Karen Swan Peterson glanced at the clock in the corner of her computer screen notifying her that it was 3:45 p.m. on a Friday. She gathered her belongings, exited the office and punched her BYU ID into the small screen mounted on the wall to clock out.
She sighed at the weekly total of 38 hours reflected back at her — last summer, that number would have been at least 40. The two-hour weekly difference equates to a lot of groceries for her husband and herself.
The Affordable Care Act has been a source of controversy since it was signed into law on March 29, 2010. The Employer Shared Responsibility provision, which requires employers to provide healthcare benefits to full-time employees, is a much-debated facet of the law.
Though health care reform’s effect on national employment is yet to be seen, one thing is certain: it means repercussions for BYU student-employees, of which there are about 14,000.
Notice 2012-58 was issued in October 2012 defining full-time employees as those that work an average of 30 or more hours per week. Consequently, Brigham Young University has updated its student employment policy — which has never offered benefits to part-time employees — to prevent student employees from reaching that average. The new policy strictly enforces a 28-hour per week average.
The BYU student employment policy continues to allow students to work up to 20 hours per week during fall and winter semesters and 40 hours per week in the spring and summer, with overtime permitted on a pre-approved basis. Now, overtime approval is no longer based merely on budget and necessity, but also on whether the additional hours will put a student at risk of breaching the 28-hour per week average.
“Any additional hours now can mean fewer in the future,” said Wade Ashton, BYU student employment manager. “If (students) limit their hours to 20 based on that policy, then they will be able to work up to 40 hours during the summer.”
While the policy change means minor adjustments for most student employees, it poses a challenge for graduate students that work for BYU. Karen Swan Peterson, who is working on a master’s degree in linguistics, is one of many graduate students who is allowed to work up to 30 hours during fall and winter, making 40-hour work weeks in the summer impossible when complying with the 28-hour average.
“Paying for … insurance, auto loans, tuition and everything else is much more difficult because I already have such a high average that I have to cut my hours back during the summer,” Peterson said. “If I keep working 40 hours, I can’t work during the fall, and if I hit a certain amount of time then they actually have to fire me.”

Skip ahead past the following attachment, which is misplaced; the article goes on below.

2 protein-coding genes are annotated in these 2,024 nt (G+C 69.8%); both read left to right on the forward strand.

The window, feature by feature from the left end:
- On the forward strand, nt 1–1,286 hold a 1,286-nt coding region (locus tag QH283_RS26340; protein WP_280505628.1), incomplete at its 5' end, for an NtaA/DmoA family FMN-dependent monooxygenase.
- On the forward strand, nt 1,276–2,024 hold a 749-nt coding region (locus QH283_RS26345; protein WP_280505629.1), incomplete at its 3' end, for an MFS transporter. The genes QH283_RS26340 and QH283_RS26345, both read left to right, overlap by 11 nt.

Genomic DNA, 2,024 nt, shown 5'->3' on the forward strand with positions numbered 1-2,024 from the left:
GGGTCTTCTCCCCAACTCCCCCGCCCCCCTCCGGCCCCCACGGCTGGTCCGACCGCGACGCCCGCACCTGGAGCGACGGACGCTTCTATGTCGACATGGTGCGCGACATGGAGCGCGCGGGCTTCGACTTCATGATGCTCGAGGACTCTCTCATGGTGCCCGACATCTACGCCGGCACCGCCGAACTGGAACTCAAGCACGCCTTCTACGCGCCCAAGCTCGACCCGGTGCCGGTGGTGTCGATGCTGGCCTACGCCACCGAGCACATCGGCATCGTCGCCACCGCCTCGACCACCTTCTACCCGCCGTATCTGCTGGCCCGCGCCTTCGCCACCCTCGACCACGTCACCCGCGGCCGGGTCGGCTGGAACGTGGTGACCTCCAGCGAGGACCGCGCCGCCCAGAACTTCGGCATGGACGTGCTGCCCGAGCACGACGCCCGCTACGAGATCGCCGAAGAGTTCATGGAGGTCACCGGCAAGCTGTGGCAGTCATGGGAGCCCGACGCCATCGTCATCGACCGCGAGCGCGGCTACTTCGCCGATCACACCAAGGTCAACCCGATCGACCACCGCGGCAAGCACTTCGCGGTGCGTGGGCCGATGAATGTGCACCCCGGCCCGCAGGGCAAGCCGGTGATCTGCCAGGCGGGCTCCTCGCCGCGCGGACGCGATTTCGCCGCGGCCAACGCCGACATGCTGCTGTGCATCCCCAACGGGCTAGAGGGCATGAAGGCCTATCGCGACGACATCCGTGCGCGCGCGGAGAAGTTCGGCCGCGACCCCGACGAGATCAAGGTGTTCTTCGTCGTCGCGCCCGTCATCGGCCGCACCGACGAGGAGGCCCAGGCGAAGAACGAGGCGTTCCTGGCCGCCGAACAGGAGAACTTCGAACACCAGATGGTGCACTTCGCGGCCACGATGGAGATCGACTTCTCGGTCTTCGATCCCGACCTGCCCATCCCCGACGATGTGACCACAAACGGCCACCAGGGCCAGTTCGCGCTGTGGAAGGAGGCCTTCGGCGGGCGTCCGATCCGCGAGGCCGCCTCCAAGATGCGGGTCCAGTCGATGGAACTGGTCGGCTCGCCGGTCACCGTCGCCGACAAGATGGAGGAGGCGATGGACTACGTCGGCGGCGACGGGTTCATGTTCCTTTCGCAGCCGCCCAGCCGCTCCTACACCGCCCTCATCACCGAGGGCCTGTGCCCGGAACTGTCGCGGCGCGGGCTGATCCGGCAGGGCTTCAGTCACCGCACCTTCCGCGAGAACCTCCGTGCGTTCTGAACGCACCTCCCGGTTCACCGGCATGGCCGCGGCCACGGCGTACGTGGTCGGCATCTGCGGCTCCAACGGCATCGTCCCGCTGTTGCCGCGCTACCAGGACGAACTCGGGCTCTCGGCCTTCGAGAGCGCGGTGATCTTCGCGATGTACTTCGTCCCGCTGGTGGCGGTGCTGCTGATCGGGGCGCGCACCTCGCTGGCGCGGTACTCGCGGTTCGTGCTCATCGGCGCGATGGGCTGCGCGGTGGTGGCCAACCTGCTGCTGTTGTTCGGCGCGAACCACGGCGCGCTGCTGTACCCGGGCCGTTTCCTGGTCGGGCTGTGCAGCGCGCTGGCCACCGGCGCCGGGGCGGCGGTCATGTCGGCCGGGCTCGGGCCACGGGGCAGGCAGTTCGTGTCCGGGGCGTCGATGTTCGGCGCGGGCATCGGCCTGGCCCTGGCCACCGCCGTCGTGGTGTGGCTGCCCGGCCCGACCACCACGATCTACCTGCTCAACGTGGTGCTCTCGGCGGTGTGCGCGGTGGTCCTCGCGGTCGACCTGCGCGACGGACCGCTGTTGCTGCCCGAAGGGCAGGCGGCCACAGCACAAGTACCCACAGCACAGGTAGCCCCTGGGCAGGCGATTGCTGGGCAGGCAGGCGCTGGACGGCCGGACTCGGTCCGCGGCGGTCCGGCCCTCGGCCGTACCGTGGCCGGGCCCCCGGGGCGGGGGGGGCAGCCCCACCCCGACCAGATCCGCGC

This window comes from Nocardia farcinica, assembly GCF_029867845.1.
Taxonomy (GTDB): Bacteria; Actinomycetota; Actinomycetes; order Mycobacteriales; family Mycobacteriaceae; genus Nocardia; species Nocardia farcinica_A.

Samantha Gilbert, a senior from Lexington, S.C., returned this summer for her second year as an EFY counselor and noticed a few differences in the experience as a result of the new provision.
“This year, they’ve had to cut back a lot on what counselors have to do. As counselors … we have to find time throughout the week away from the kids to just regroup,” she said. “It has its benefits, but I’ve seen it be more difficult for administration. They have to coordinate over 800 youth to make sure there’s always someone looking out for them when counselors can only work 40 hours per week.”
The new policy applies to all organizations owned by The Church of Jesus Christ of Latter-Day Saints, according to Ashton. This can pose complications for student employees seeking additional employment or internships with other LDS Church-owned entities. A BYU student employee interning at Deseret News would not be allowed to exceed the 28-hour average between the two jobs, and may not be permitted to hold both jobs at once.
This can be especially challenging since Utah is the hub of many of these organizations, including Deseret Book, Deseret News, Deseret Digital Media, Bonneville International, Beneficial Life Insurance Company, Temple Square Hospitality and Utah Property Management Associates.
Although the new provision to the Affordable Care Act has created obstacles, its effects are not all bad.
“We’ve got this certain body of work that we need to accomplish,” Ashton said. “How do we do that with the current number of students we have? The answer is to … consider hiring more students. … It’s created more opportunities for more students … which is great for those students who have not necessarily had as many opportunities before.”